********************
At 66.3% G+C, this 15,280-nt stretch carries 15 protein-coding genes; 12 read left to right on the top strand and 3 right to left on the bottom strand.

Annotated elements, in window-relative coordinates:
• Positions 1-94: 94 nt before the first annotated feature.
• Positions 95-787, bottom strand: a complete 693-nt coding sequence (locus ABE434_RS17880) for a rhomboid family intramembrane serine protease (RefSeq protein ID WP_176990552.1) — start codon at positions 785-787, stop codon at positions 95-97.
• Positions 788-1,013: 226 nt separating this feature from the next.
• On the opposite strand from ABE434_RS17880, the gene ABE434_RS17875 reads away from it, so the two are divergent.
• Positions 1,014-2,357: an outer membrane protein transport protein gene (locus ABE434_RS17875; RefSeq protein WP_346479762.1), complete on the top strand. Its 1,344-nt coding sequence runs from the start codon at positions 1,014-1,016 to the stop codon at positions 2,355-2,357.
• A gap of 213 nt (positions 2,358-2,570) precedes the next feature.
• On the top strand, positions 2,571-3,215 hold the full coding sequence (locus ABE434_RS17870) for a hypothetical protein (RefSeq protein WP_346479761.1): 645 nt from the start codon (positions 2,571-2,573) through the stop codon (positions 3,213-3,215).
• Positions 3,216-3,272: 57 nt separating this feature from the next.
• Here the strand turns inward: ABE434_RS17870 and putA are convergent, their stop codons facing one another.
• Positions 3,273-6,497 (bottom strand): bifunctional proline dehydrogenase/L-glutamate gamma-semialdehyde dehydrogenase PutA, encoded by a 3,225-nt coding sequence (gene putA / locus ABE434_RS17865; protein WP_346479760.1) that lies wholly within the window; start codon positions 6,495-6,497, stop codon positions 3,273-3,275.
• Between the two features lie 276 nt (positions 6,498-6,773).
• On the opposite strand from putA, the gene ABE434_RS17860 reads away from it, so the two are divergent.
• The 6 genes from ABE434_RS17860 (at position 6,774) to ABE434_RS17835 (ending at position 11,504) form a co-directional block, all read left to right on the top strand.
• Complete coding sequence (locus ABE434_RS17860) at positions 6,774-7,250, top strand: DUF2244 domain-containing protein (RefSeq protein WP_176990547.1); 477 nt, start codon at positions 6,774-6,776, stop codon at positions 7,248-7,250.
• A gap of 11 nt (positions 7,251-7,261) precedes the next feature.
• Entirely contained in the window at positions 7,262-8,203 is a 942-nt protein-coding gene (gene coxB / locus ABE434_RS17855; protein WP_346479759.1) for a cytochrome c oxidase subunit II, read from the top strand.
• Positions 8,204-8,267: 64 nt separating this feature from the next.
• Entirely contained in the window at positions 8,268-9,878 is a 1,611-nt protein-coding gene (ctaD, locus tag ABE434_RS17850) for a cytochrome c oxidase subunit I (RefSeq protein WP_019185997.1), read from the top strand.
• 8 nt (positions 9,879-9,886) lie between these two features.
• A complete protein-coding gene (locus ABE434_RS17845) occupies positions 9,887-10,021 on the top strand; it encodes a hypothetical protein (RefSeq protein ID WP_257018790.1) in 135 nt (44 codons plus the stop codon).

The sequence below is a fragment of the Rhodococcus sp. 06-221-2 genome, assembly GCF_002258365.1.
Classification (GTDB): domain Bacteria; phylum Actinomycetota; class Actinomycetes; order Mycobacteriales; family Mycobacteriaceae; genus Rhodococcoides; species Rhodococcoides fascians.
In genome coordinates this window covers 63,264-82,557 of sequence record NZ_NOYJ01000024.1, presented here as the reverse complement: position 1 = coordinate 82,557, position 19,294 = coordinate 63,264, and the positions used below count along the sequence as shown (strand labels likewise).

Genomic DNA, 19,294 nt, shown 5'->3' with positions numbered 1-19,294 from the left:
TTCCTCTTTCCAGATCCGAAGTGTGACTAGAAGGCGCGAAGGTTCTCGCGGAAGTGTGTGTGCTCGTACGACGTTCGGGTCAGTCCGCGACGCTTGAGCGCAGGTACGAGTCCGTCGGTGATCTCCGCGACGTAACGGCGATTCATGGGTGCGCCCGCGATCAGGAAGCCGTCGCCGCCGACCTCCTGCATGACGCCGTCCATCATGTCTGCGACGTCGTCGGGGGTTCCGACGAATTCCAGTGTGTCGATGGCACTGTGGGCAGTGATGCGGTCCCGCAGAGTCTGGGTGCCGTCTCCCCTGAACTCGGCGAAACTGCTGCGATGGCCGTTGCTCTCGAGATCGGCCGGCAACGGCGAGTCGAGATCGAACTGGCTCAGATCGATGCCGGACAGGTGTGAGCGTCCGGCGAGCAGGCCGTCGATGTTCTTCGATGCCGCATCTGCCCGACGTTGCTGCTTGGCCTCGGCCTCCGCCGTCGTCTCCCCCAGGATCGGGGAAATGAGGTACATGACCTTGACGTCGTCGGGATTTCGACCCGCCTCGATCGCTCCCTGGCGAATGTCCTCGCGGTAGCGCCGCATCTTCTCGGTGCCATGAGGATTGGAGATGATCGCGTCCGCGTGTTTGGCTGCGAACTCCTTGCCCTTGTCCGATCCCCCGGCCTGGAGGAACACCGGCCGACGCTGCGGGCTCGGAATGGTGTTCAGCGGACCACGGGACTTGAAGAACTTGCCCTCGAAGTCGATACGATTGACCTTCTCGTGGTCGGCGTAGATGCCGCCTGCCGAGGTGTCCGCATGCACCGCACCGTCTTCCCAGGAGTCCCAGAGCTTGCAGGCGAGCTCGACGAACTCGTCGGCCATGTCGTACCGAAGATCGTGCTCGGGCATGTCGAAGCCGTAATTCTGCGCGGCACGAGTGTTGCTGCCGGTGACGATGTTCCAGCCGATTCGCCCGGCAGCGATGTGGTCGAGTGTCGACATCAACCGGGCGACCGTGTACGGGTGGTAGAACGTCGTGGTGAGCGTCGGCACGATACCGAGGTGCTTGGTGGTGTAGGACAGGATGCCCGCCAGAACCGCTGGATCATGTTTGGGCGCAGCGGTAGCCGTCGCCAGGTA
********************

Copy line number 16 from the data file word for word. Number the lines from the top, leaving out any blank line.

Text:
• Complete coding sequence (locus ABE434_RS17860) at positions 6,774-7,250, top strand: DUF2244 domain-containing protein (RefSeq protein WP_176990547.1); 477 nt, start codon at positions 6,774-6,776, stop codon at positions 7,248-7,250.